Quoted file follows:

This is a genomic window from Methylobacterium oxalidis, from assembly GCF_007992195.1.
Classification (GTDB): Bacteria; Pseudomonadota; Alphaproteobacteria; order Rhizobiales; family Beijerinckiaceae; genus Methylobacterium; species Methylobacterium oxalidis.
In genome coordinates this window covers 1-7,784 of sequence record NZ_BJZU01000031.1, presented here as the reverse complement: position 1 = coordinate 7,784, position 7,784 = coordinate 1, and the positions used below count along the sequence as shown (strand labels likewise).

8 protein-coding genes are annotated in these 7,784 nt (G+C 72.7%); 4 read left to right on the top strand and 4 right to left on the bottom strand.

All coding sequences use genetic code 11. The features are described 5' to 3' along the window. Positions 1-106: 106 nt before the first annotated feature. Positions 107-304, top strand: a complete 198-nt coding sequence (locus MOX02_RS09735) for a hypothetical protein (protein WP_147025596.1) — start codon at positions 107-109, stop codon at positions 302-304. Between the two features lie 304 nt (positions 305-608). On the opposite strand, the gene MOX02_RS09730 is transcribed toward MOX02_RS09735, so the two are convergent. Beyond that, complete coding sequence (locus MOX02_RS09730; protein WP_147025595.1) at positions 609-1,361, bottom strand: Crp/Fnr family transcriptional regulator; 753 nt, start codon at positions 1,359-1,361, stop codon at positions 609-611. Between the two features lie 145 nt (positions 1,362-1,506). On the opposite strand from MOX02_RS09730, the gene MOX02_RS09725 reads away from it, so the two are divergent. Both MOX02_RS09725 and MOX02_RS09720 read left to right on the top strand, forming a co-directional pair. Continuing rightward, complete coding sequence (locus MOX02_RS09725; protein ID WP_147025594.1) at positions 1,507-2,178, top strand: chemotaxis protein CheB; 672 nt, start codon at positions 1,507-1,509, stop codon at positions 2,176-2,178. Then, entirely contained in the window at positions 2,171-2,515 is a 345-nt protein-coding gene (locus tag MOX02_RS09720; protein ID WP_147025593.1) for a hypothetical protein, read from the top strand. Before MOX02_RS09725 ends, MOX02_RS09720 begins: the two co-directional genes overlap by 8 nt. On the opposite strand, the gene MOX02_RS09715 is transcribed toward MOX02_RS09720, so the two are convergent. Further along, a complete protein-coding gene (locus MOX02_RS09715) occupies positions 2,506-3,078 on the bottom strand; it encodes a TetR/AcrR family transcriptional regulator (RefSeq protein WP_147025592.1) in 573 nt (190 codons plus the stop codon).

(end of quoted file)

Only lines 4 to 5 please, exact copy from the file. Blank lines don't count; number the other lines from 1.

8 protein-coding genes are annotated in these 7,784 nt (G+C 72.7%); 4 read left to right on the top strand and 4 right to left on the bottom strand.

All coding sequences use genetic code 11. The features are described 5' to 3' along the window. Positions 1-106: 106 nt before the first annotated feature. Positions 107-304, top strand: a complete 198-nt coding sequence (locus MOX02_RS09735) for a hypothetical protein (protein WP_147025596.1) — start codon at positions 107-109, stop codon at positions 302-304. Between the two features lie 304 nt (positions 305-608). On the opposite strand, the gene MOX02_RS09730 is transcribed toward MOX02_RS09735, so the two are convergent. Beyond that, complete coding sequence (locus MOX02_RS09730; protein WP_147025595.1) at positions 609-1,361, bottom strand: Crp/Fnr family transcriptional regulator; 753 nt, start codon at positions 1,359-1,361, stop codon at positions 609-611. Between the two features lie 145 nt (positions 1,362-1,506). On the opposite strand from MOX02_RS09730, the gene MOX02_RS09725 reads away from it, so the two are divergent. Both MOX02_RS09725 and MOX02_RS09720 read left to right on the top strand, forming a co-directional pair. Continuing rightward, complete coding sequence (locus MOX02_RS09725; protein ID WP_147025594.1) at positions 1,507-2,178, top strand: chemotaxis protein CheB; 672 nt, start codon at positions 1,507-1,509, stop codon at positions 2,176-2,178. Then, entirely contained in the window at positions 2,171-2,515 is a 345-nt protein-coding gene (locus tag MOX02_RS09720; protein ID WP_147025593.1) for a hypothetical protein, read from the top strand. Before MOX02_RS09725 ends, MOX02_RS09720 begins: the two co-directional genes overlap by 8 nt. On the opposite strand, the gene MOX02_RS09715 is transcribed toward MOX02_RS09720, so the two are convergent. Further along, a complete protein-coding gene (locus MOX02_RS09715) occupies positions 2,506-3,078 on the bottom strand; it encodes a TetR/AcrR family transcriptional regulator (RefSeq protein WP_147025592.1) in 573 nt (190 codons plus the stop codon).